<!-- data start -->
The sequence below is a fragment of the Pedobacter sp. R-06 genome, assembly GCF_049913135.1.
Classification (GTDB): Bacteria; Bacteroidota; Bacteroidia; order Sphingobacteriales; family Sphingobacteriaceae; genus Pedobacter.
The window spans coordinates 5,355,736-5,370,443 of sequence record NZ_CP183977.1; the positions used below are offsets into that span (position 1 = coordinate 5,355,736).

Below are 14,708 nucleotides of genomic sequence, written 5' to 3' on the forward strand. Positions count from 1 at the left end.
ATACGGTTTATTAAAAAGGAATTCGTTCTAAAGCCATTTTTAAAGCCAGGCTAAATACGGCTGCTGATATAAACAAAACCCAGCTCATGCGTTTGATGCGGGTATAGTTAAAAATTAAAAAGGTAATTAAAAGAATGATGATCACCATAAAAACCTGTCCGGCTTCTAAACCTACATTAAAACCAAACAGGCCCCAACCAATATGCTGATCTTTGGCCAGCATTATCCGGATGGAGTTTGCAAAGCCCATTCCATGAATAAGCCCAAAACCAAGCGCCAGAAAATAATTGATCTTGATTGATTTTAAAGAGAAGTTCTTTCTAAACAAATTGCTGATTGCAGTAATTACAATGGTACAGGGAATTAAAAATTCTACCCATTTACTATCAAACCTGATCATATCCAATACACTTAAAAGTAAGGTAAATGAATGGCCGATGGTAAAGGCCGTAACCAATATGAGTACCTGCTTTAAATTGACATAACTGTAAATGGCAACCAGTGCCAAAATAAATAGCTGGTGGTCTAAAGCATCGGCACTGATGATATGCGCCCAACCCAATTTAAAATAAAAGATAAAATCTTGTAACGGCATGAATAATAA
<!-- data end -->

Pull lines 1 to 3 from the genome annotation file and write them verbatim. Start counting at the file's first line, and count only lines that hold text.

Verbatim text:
The sequence below is a fragment of the Pedobacter sp. R-06 genome, assembly GCF_049913135.1.
Classification (GTDB): Bacteria; Bacteroidota; Bacteroidia; order Sphingobacteriales; family Sphingobacteriaceae; genus Pedobacter.
The window spans coordinates 5,355,736-5,370,443 of sequence record NZ_CP183977.1; the positions used below are offsets into that span (position 1 = coordinate 5,355,736).